Aung San Suu Kyi's continued silence on the plight of Burma's Rohingya Muslims is sparking concern that the Nobel Peace Prize winner is failing to live up to her stature as one of the world's most celebrated pro-democracy campaigners.
Scores of people have been killed and tens of thousands have been made homeless during three months of inter-communal rioting between Buddhist and Muslim gangs in western Burma. Although there have been deaths on all sides, the Rohingya Muslims have been hit disproportionately hard in a state where they are already routinely discriminated against.
Throughout her two decades in jail and under house arrest, Ms Suu Kyi earned herself worldwide adoration for her refusal to bend to Burma's military junta and her steadfast criticism of all human rights abuses inside her country.
But "The Lady" has remained uncharacteristically silent on the persecution of Burma's Rohingya, knowing that speaking out would risk alienating many of her political allies who are vehemently opposed to them.
Diplomats and human rights groups have grown increasingly dismayed by her silence. One senior British minister told The Independent: "Frankly, I would expect her to provide moral leadership on this subject but she hasn't really spoken about it at all. She has great moral authority in Burma and while it might be politically difficult for her to take a supportive stance towards the Rohingya, it is the right thing to do."
During her visit to Britain in June, the Foreign Secretary, William Hague, privately urged Ms Suu Kyi to take a more proactive role in seeking reconciliation. The Independent understands that the matter was raised again by officials in Rangoon after Ms Suu Kyi was appointed chair of a committee dealing with the rule of law, peace and security. But so far their pleadings have fallen on deaf ears.
The Rohingya are a deeply unpopular cause inside Burma, where much of the country's majority Buddhist population view them as illegal immigrants from Bangladesh. The UN tells a different story and describes them as among the world's most persecuted people. Despite having lived in Burma for generations they are denied citizenship, need permission to marry or have more than two children and must notify the authorities if they wish to travel outside their villages.
Such policies were enforced by Burma's military but there is also little support for the Rohingya among Burma's pro-democracy opposition groups, with some of the so-called Generation 88 leaders among the most outspoken Rohingya critics.
Western Burma has long simmered with inter-ethnic tensions between the region's 800,000 Rohingya and their Arakanese Buddhist neighbours, but things came to a head in early June following a spate of tit-for-tat killings. The violence was initially sparked by allegations that a gang of Rohingya men had raped an Arakanese woman. Ten Muslims were lynched in response, sparking days of rioting. There have been strong suggestions that Burma's security forces actively encouraged – or at least turned a blind eye – as Rohingya were burned out of their homes. Journalists who have recently travelled there say the Rohingya have suffered the worst of the violence, with scores killed and an estimated 68,000 living in appalling conditions after they were forced out of their homes.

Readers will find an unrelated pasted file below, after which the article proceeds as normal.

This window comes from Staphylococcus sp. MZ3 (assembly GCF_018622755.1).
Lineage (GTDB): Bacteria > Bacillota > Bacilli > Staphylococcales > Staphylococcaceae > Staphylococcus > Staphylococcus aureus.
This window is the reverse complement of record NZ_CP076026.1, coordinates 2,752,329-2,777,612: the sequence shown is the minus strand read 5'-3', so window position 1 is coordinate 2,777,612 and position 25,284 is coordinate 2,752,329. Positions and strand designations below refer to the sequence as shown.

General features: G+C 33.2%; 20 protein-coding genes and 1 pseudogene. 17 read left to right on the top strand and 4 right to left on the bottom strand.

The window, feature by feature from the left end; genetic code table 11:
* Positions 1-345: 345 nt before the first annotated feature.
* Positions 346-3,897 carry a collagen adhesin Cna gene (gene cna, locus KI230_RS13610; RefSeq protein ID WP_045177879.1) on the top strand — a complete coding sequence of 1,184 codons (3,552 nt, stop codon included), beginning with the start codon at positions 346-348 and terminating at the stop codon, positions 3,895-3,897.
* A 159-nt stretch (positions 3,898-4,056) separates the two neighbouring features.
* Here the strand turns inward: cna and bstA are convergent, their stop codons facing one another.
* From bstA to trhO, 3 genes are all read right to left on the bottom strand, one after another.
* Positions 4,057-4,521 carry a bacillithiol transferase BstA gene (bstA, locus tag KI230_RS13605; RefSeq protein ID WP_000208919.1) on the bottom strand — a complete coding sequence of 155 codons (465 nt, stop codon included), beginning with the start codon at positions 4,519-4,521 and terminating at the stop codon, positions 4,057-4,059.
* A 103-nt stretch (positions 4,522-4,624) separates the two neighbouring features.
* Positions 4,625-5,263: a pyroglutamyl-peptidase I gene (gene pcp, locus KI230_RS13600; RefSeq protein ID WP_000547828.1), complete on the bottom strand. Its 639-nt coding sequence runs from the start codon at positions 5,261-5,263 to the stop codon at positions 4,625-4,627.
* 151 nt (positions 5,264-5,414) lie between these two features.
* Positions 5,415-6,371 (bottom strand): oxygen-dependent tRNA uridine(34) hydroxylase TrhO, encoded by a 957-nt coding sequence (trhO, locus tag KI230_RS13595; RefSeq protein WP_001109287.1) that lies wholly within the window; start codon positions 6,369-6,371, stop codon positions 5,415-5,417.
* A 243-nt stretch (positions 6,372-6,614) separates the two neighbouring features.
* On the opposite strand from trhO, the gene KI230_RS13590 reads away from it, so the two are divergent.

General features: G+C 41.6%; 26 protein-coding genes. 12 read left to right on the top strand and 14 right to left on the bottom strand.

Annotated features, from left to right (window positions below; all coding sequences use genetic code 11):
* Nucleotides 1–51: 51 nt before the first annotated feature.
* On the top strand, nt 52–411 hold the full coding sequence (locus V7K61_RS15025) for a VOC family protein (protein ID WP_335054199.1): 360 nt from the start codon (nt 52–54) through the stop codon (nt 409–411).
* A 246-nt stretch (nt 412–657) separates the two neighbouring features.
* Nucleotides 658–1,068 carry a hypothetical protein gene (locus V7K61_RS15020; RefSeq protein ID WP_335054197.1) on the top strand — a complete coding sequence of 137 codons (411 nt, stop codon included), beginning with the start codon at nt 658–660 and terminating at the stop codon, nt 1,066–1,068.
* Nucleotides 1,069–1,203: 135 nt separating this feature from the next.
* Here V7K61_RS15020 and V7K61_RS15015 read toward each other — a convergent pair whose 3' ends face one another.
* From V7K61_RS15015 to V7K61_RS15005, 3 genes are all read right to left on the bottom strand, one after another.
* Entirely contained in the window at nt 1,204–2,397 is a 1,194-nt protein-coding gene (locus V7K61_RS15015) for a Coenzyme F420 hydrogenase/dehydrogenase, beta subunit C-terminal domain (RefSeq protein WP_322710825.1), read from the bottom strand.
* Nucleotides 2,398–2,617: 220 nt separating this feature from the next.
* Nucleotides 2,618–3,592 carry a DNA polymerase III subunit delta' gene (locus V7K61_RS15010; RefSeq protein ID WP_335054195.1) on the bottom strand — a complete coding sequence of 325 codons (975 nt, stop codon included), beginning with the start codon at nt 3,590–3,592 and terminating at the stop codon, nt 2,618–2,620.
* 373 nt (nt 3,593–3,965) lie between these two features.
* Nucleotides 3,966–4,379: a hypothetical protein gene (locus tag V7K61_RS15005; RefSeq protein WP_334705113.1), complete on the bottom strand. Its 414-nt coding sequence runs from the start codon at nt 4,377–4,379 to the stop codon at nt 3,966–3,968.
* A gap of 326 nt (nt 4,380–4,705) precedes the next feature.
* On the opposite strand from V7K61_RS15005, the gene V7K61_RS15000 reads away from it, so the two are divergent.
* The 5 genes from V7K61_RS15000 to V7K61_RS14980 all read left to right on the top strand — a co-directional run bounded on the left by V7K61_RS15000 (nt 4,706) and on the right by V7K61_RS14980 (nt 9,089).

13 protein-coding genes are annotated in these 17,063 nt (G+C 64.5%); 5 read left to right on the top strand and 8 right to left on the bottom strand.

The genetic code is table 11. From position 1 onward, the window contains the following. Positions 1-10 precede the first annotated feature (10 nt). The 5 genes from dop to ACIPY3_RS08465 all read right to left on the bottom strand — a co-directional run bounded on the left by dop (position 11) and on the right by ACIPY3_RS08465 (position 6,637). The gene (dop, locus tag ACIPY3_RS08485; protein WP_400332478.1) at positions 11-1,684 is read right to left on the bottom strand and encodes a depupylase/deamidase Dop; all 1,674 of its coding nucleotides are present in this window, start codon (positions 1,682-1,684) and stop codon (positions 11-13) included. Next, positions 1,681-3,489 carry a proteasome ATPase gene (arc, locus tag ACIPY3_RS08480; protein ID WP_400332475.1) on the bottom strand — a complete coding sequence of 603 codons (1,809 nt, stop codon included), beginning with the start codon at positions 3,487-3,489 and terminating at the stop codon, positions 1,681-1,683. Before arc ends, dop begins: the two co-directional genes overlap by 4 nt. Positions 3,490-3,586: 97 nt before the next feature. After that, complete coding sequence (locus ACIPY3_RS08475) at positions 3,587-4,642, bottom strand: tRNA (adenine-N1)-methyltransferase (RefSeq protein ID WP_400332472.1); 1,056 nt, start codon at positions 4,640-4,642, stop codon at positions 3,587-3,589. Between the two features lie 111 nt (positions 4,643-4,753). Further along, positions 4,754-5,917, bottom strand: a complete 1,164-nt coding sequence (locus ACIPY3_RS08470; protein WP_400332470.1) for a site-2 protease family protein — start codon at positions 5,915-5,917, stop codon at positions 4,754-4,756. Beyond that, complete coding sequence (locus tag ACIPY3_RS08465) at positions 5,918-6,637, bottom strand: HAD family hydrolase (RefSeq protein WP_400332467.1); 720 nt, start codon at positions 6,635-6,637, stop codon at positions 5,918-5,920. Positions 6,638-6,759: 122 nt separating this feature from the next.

Whether Ms Suu Kyi will heed calls to use her influence in stemming the violence is difficult to predict.
"Politically, Aung San Suu Kyi has absolutely nothing to gain from opening her mouth on this," Maung Zarni, a Burma expert and visiting fellow at the London School of Economics, told the Associated Press. "She is no longer a political dissident trying to stick to her principles. She's a politician and her eyes are fixed on the prize, which is the 2015 majority Buddhist vote."
Anna Roberts, the executive director of Burma Campaign UK, said: "This is an incredibly serious situation and it continues to deteriorate at a very fast rate.
"There has not been anything like the international response that would be expected for a crisis on this scale."
Rohingya: The persecuted
For more than 30 years the Burmese government has denied citizenship to the 800,000 Rohingya people living within its borders, leaving them without a country of their own and leading the UN to describe them as one of the world's most persecuted minorities.
Legend holds that they are the descendants of Arab traders shipwrecked on the coast of Burma in the 8th century, and their dispersal across southeast Asia points to some kind of seafaring heritage in centuries past. Now, thanks to their language—a Bengali dialect similar to one spoken in southeast Bangladesh—the Rohingya are seen as illegal immigrants by Rangoon and many ordinary Burmese, prompting many to attempt to flee to third countries in rickety boats.
Tens of thousands have sought refuge in makeshift camps along the border with Bangladesh following clashes with Buddhist locals, sparked by reports that an Arakan Buddhist woman had been raped by three Rohingya men. (Julius Cavendish)